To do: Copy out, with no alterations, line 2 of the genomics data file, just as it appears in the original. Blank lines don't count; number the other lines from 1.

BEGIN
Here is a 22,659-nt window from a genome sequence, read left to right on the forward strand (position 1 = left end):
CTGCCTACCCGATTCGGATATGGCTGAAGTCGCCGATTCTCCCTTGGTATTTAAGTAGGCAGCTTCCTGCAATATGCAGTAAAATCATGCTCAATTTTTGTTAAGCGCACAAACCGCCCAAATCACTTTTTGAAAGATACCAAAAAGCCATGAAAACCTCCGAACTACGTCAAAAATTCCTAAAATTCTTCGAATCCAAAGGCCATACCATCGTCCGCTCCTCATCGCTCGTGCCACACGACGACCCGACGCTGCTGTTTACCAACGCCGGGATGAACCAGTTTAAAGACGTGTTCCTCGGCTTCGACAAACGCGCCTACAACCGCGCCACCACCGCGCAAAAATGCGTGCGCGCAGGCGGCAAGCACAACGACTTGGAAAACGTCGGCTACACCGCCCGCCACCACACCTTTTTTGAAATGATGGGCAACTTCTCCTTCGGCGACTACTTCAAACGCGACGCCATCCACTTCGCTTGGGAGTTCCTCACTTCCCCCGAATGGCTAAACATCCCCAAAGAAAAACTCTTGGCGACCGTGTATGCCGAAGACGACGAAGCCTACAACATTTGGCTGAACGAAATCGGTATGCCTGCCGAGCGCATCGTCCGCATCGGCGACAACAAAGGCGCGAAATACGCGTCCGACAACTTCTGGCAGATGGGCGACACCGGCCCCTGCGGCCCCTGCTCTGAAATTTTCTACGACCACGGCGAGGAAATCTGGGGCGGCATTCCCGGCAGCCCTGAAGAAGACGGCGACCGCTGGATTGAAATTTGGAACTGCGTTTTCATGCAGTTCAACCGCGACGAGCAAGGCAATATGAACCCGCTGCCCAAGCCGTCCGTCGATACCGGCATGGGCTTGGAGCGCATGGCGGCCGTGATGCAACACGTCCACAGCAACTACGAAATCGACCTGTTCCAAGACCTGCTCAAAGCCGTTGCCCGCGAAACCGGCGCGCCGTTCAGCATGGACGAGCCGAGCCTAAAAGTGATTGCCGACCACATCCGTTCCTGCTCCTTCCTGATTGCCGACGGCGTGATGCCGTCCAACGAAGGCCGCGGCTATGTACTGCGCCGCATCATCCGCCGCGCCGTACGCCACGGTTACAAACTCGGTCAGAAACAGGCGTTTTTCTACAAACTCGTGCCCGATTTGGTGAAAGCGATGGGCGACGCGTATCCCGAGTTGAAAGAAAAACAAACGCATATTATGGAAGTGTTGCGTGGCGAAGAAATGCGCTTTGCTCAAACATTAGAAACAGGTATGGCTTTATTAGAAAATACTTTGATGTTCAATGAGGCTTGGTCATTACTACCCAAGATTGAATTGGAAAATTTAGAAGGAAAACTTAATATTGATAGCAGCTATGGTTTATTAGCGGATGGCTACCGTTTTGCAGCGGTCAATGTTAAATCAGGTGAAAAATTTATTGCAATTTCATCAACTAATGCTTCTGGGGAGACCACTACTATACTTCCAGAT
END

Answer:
CTGCCTACCCGATTCGGATATGGCTGAAGTCGCCGATTCTCCCTTGGTATTTAAGTAGGCAGCTTCCTGCAATATGCAGTAAAATCATGCTCAATTTTTGTTAAGCGCACAAACCGCCCAAATCACTTTTTGAAAGATACCAAAAAGCCATGAAAACCTCCGAACTACGTCAAAAATTCCTAAAATTCTTCGAATCCAAAGGCCATACCATCGTCCGCTCCTCATCGCTCGTGCCACACGACGACCCGACGCTGCTGTTTACCAACGCCGGGATGAACCAGTTTAAAGACGTGTTCCTCGGCTTCGACAAACGCGCCTACAACCGCGCCACCACCGCGCAAAAATGCGTGCGCGCAGGCGGCAAGCACAACGACTTGGAAAACGTCGGCTACACCGCCCGCCACCACACCTTTTTTGAAATGATGGGCAACTTCTCCTTCGGCGACTACTTCAAACGCGACGCCATCCACTTCGCTTGGGAGTTCCTCACTTCCCCCGAATGGCTAAACATCCCCAAAGAAAAACTCTTGGCGACCGTGTATGCCGAAGACGACGAAGCCTACAACATTTGGCTGAACGAAATCGGTATGCCTGCCGAGCGCATCGTCCGCATCGGCGACAACAAAGGCGCGAAATACGCGTCCGACAACTTCTGGCAGATGGGCGACACCGGCCCCTGCGGCCCCTGCTCTGAAATTTTCTACGACCACGGCGAGGAAATCTGGGGCGGCATTCCCGGCAGCCCTGAAGAAGACGGCGACCGCTGGATTGAAATTTGGAACTGCGTTTTCATGCAGTTCAACCGCGACGAGCAAGGCAATATGAACCCGCTGCCCAAGCCGTCCGTCGATACCGGCATGGGCTTGGAGCGCATGGCGGCCGTGATGCAACACGTCCACAGCAACTACGAAATCGACCTGTTCCAAGACCTGCTCAAAGCCGTTGCCCGCGAAACCGGCGCGCCGTTCAGCATGGACGAGCCGAGCCTAAAAGTGATTGCCGACCACATCCGTTCCTGCTCCTTCCTGATTGCCGACGGCGTGATGCCGTCCAACGAAGGCCGCGGCTATGTACTGCGCCGCATCATCCGCCGCGCCGTACGCCACGGTTACAAACTCGGTCAGAAACAGGCGTTTTTCTACAAACTCGTGCCCGATTTGGTGAAAGCGATGGGCGACGCGTATCCCGAGTTGAAAGAAAAACAAACGCATATTATGGAAGTGTTGCGTGGCGAAGAAATGCGCTTTGCTCAAACATTAGAAACAGGTATGGCTTTATTAGAAAATACTTTGATGTTCAATGAGGCTTGGTCATTACTACCCAAGATTGAATTGGAAAATTTAGAAGGAAAACTTAATATTGATAGCAGCTATGGTTTATTAGCGGATGGCTACCGTTTTGCAGCGGTCAATGTTAAATCAGGTGAAAAATTTATTGCAATTTCATCAACTAATGCTTCTGGGGAGACCACTACTATACTTCCAGAT